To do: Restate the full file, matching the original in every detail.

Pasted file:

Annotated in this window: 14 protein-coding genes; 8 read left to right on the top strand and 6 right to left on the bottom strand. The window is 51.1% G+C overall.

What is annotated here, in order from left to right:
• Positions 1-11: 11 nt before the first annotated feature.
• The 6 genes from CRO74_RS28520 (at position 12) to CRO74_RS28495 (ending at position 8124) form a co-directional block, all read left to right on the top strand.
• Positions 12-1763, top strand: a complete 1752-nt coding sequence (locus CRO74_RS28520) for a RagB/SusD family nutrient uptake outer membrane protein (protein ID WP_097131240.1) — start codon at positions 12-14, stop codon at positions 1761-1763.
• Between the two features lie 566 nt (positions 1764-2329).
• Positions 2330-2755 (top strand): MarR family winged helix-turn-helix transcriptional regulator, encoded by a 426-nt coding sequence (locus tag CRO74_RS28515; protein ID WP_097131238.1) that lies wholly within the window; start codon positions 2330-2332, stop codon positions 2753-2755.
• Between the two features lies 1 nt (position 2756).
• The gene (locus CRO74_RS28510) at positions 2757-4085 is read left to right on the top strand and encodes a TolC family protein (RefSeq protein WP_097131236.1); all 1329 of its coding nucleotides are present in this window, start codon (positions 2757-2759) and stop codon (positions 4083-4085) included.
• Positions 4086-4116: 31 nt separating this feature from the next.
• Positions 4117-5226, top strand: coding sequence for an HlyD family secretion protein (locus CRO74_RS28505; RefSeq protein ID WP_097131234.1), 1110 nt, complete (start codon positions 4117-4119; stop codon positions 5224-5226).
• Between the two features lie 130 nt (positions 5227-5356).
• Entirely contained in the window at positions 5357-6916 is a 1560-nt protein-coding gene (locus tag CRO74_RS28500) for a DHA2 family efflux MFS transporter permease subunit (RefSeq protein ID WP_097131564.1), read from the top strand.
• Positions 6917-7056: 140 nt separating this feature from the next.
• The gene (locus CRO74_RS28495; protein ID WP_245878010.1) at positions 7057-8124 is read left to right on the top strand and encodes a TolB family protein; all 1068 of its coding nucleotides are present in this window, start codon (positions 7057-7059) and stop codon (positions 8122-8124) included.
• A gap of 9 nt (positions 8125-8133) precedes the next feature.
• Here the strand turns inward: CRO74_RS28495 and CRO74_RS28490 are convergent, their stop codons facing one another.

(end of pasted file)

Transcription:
Annotated in this window: 14 protein-coding genes; 8 read left to right on the top strand and 6 right to left on the bottom strand. The window is 51.1% G+C overall.

What is annotated here, in order from left to right:
• Positions 1-11: 11 nt before the first annotated feature.
• The 6 genes from CRO74_RS28520 (at position 12) to CRO74_RS28495 (ending at position 8124) form a co-directional block, all read left to right on the top strand.
• Positions 12-1763, top strand: a complete 1752-nt coding sequence (locus CRO74_RS28520) for a RagB/SusD family nutrient uptake outer membrane protein (protein ID WP_097131240.1) — start codon at positions 12-14, stop codon at positions 1761-1763.
• Between the two features lie 566 nt (positions 1764-2329).
• Positions 2330-2755 (top strand): MarR family winged helix-turn-helix transcriptional regulator, encoded by a 426-nt coding sequence (locus tag CRO74_RS28515; protein ID WP_097131238.1) that lies wholly within the window; start codon positions 2330-2332, stop codon positions 2753-2755.
• Between the two features lies 1 nt (position 2756).
• The gene (locus CRO74_RS28510) at positions 2757-4085 is read left to right on the top strand and encodes a TolC family protein (RefSeq protein WP_097131236.1); all 1329 of its coding nucleotides are present in this window, start codon (positions 2757-2759) and stop codon (positions 4083-4085) included.
• Positions 4086-4116: 31 nt separating this feature from the next.
• Positions 4117-5226, top strand: coding sequence for an HlyD family secretion protein (locus CRO74_RS28505; RefSeq protein ID WP_097131234.1), 1110 nt, complete (start codon positions 4117-4119; stop codon positions 5224-5226).
• Between the two features lie 130 nt (positions 5227-5356).
• Entirely contained in the window at positions 5357-6916 is a 1560-nt protein-coding gene (locus tag CRO74_RS28500) for a DHA2 family efflux MFS transporter permease subunit (RefSeq protein ID WP_097131564.1), read from the top strand.
• Positions 6917-7056: 140 nt separating this feature from the next.
• The gene (locus CRO74_RS28495; protein ID WP_245878010.1) at positions 7057-8124 is read left to right on the top strand and encodes a TolB family protein; all 1068 of its coding nucleotides are present in this window, start codon (positions 7057-7059) and stop codon (positions 8122-8124) included.
• A gap of 9 nt (positions 8125-8133) precedes the next feature.
• Here the strand turns inward: CRO74_RS28495 and CRO74_RS28490 are convergent, their stop codons facing one another.